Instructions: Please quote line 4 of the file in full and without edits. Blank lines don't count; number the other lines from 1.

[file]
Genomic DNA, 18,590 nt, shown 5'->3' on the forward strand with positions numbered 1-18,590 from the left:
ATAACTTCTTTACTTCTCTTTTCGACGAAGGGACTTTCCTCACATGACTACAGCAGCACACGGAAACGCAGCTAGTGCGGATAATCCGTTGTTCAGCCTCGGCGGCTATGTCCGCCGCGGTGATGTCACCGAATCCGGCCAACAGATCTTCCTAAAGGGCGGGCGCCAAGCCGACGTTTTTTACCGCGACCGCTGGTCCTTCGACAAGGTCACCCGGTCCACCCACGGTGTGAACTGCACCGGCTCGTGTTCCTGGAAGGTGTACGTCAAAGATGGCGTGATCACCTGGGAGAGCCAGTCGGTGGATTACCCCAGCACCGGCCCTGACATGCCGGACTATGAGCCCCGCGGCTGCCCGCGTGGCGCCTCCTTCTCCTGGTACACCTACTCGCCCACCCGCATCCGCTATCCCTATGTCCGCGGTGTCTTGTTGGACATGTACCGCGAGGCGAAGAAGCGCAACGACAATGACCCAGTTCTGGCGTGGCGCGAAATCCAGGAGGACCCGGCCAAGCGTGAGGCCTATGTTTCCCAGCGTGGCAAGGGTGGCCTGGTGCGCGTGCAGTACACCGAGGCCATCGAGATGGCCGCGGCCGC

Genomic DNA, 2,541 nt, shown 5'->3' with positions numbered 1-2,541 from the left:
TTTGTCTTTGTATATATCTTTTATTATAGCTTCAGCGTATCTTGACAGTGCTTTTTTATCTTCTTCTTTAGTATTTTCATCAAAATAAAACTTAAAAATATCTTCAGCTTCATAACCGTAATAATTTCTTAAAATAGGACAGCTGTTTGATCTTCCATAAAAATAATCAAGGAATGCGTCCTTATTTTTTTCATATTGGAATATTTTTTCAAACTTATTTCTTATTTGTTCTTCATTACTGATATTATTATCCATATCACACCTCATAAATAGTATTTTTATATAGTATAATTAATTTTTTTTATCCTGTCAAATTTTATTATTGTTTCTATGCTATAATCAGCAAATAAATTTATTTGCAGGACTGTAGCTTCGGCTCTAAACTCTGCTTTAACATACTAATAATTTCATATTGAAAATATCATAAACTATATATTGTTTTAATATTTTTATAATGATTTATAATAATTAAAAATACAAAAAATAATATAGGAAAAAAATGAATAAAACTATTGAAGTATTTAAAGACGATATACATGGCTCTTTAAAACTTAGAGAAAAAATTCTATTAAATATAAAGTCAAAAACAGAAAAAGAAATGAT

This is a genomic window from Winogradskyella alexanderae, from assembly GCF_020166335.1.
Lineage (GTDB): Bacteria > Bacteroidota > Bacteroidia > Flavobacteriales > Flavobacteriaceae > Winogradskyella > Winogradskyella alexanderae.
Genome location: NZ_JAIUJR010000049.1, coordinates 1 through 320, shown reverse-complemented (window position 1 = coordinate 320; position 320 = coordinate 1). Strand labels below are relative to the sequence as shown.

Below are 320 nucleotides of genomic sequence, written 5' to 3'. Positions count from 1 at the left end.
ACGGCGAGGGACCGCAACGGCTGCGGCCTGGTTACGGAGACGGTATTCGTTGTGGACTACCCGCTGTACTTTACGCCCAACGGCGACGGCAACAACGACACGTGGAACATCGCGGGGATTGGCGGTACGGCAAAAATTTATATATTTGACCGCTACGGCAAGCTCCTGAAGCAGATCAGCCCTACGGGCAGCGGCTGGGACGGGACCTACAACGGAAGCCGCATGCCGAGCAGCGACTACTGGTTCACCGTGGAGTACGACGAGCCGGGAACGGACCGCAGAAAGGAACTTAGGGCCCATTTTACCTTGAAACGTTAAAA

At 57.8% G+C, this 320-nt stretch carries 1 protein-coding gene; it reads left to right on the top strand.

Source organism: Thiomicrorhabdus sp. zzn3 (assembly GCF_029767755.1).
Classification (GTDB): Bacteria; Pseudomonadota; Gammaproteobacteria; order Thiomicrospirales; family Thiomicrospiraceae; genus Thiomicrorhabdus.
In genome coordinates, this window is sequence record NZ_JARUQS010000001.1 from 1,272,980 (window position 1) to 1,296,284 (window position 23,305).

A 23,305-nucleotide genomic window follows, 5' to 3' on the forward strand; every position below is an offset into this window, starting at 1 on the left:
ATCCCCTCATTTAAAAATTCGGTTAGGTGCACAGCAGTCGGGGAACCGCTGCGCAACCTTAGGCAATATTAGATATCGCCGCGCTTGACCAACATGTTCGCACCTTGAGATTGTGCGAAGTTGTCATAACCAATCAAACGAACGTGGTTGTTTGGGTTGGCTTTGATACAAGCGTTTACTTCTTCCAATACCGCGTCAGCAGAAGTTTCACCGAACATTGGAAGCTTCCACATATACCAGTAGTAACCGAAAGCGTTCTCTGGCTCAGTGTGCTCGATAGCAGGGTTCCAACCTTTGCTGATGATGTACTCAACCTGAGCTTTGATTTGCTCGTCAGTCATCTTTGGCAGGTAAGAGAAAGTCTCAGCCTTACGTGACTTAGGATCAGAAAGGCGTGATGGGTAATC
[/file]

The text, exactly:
TTTGTCTTTGTATATATCTTTTATTATAGCTTCAGCGTATCTTGACAGTGCTTTTTTATCTTCTTCTTTAGTATTTTCATCAAAATAAAACTTAAAAATATCTTCAGCTTCATAACCGTAATAATTTCTTAAAATAGGACAGCTGTTTGATCTTCCATAAAAATAATCAAGGAATGCGTCCTTATTTTTTTCATATTGGAATATTTTTTCAAACTTATTTCTTATTTGTTCTTCATTACTGATATTATTATCCATATCACACCTCATAAATAGTATTTTTATATAGTATAATTAATTTTTTTTATCCTGTCAAATTTTATTATTGTTTCTATGCTATAATCAGCAAATAAATTTATTTGCAGGACTGTAGCTTCGGCTCTAAACTCTGCTTTAACATACTAATAATTTCATATTGAAAATATCATAAACTATATATTGTTTTAATATTTTTATAATGATTTATAATAATTAAAAATACAAAAAATAATATAGGAAAAAAATGAATAAAACTATTGAAGTATTTAAAGACGATATACATGGCTCTTTAAAACTTAGAGAAAAAATTCTATTAAATATAAAGTCAAAAACAGAAAAAGAAATGAT